Bitter Fruits

The trend of selective news avoidance and the rising distrust in the news are the bitter fruits the Western media must now harvest from the seeds it has long been sowing.

COVID-19, the Russia-Ukraine conflict, economic recession and other global challenges have continued unabated this year. However, these big events are failing to arouse the interest of news audiences, with those in many countries beginning to demonstrate increased levels of selective news avoidance.

The phenomenon was revealed in the 2022 Digital News Report, published in June by the Reuters Institute for the Study of Journalism at the University of Oxford. The study, which began in February, surveyed more than 90,000 people in 46 countries and regions online.

According to the report, the trend of selective news avoidance has been increasing in several nations, including Brazil, Spain and Britain. While in the United States, 67 percent of the sample indicated they were very or extremely engaged in news in 2015; however, that figure in 2022 is 47 percent.

Also revealed by the report, news trust in the U.S. has fallen by a further 3 percentage points from last year and was the lowest among all nations surveyed, at 26 percent. Another notable finding was that trust in BBC News has fallen 20 percentage points in the last five years, from 75 percent to 55 percent.

So, why is the Western media seemingly losing its oft-proclaimed mandate to represent the people and lead social progress, and how has it lost its ability to respond to the suffering of the underclass?

A woman reads newspaper inside a cafe in London, Britain, May 17, 2021.(Photo/Xinhua)

This trend is not a product of the events of the last two years. Since 2016, public political events in the West have revolved around the right-wing populist movement and the “post-truth era,” the most notable of these events being Trump’s presidential win and Brexit. The rebuke of the “ignorant masses” by the intellectual elite in journalism and the rejection of the “lying media” by the less educated working classes were early signs of the dramatic tearing that has occurred in societies of the West.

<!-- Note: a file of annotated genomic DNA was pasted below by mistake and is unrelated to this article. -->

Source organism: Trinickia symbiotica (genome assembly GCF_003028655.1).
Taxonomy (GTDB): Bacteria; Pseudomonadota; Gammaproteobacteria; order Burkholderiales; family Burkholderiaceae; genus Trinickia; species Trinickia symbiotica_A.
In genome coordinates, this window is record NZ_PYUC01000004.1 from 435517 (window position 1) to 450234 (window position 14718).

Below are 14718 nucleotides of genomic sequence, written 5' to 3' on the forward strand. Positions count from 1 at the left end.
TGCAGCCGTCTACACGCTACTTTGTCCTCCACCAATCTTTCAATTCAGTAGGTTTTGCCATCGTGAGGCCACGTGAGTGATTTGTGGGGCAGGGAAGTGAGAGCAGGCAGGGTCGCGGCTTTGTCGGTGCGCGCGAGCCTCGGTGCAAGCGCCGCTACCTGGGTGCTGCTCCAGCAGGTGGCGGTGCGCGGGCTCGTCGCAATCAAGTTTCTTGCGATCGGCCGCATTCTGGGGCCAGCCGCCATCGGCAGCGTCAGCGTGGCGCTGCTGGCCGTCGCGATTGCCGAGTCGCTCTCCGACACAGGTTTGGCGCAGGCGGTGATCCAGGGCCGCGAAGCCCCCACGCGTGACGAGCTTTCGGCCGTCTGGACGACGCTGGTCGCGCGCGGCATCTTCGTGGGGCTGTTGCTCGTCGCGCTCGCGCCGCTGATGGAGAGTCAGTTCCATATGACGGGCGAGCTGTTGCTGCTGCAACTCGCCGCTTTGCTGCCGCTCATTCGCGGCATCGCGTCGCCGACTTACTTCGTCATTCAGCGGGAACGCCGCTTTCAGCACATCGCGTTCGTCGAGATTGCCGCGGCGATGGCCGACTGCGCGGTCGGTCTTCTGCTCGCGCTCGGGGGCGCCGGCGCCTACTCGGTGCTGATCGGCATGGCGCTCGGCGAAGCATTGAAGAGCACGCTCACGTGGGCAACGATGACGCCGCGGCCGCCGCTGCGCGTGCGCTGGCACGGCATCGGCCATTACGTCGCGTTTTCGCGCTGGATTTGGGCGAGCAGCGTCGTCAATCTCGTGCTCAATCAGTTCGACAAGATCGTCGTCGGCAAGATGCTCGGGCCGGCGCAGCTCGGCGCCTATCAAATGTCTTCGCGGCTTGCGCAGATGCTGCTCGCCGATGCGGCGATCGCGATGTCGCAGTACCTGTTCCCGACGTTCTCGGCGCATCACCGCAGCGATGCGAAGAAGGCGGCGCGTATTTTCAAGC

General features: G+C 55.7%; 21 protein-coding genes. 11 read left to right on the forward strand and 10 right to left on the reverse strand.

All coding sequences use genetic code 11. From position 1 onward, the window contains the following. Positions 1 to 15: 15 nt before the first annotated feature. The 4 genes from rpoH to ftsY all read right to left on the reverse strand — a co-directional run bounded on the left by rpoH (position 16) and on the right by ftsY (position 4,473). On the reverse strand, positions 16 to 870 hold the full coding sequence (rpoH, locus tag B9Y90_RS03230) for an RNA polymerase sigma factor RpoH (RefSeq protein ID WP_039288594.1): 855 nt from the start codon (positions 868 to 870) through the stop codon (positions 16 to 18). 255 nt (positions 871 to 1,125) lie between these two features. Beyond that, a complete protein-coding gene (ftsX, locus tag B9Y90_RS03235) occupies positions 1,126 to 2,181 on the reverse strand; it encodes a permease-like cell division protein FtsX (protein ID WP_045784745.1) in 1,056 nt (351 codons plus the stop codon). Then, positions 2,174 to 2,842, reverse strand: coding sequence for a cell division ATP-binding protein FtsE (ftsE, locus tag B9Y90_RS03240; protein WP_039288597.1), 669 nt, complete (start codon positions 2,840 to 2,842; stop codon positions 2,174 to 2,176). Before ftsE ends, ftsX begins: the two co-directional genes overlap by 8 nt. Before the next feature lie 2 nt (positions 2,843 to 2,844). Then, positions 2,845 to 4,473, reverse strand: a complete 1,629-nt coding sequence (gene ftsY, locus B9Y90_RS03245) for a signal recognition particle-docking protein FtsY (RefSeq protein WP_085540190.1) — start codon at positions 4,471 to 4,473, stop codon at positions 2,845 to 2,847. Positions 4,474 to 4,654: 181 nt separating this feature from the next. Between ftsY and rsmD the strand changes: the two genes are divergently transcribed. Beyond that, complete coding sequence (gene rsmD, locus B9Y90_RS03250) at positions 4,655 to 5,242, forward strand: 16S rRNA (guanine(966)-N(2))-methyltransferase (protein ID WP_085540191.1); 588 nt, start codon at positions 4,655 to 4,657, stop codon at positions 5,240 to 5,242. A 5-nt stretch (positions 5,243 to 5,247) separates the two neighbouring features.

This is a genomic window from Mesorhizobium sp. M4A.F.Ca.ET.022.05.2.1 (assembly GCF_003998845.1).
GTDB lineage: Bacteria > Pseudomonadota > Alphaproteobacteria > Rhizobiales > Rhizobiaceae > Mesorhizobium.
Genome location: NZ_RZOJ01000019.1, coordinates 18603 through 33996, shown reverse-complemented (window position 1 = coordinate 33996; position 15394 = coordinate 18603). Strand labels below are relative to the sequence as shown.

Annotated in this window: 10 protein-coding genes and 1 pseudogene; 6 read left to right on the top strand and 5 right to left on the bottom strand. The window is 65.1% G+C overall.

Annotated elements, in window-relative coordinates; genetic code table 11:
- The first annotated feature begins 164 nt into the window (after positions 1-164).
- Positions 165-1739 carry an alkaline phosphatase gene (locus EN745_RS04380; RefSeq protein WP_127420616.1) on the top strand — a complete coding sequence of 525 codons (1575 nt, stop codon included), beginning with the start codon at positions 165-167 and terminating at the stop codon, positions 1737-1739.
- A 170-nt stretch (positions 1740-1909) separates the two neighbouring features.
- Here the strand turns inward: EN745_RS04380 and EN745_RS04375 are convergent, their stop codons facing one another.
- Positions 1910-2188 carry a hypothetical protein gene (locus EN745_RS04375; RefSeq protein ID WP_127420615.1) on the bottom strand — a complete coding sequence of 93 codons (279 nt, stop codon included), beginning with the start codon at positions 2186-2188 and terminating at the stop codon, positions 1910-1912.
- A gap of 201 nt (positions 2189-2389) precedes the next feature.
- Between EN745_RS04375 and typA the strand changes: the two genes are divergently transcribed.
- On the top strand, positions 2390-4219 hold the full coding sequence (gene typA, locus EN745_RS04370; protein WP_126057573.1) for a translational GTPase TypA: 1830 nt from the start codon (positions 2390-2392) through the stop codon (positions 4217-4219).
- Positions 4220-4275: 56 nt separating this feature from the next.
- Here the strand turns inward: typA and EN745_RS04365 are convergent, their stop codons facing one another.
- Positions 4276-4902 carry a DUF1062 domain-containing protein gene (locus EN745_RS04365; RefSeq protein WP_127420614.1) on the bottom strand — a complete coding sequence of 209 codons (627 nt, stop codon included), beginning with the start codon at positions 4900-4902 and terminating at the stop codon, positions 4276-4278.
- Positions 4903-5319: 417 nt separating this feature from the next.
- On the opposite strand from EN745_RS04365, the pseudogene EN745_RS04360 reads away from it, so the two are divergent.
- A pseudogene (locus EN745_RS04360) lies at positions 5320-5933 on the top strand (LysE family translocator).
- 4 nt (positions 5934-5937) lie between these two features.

In its coverage of international events, the Western media has lost public trust through its regular employment of double standards and bias.

On February 25, one senior foreign correspondent of U.S. news platform CBS News stated on air that Ukraine “isn’t a place, with all due respect, like Iraq or Afghanistan, that has seen conflict raging for decades. This is a relatively civilized, relatively European—I have to choose those words carefully, too—city, one where you wouldn’t expect that, or hope that it’s going to happen.”

This was far from an isolated case, with media outlets throughout the Western world using Ukrainians’ identity as Europeans or even as Caucasians as a reason audiences should care more. Prior to this, in October 2019, the BBC tarnished its own name in East Asia by refusing to apologize for misidentifying 39 deceased Vietnamese victims of human trafficking in Britain as Chinese nationals.

The concept that all men are created equal is one of the values most central to the American nation and, along with the concepts of liberty, equality and fraternity, is held up as a guiding principle throughout the Western world. Why then does its media, the purported champions of these principles, grade suffering by skin color, grade concerns by geography, and grade the guiding role of news by interest?

Some Western media outlets, especially U.S. organizations, have always regarded news as an important tool for exporting ideology. The lack of objectivity when reporting on a perceived rival state and the relentless pursuit of the “when it bleeds, it leads” doctrine have turned away their target readers.

The trend of selective news avoidance and the rising distrust in the news are the bitter fruits the Western media must now harvest from the seeds it has long been sowing.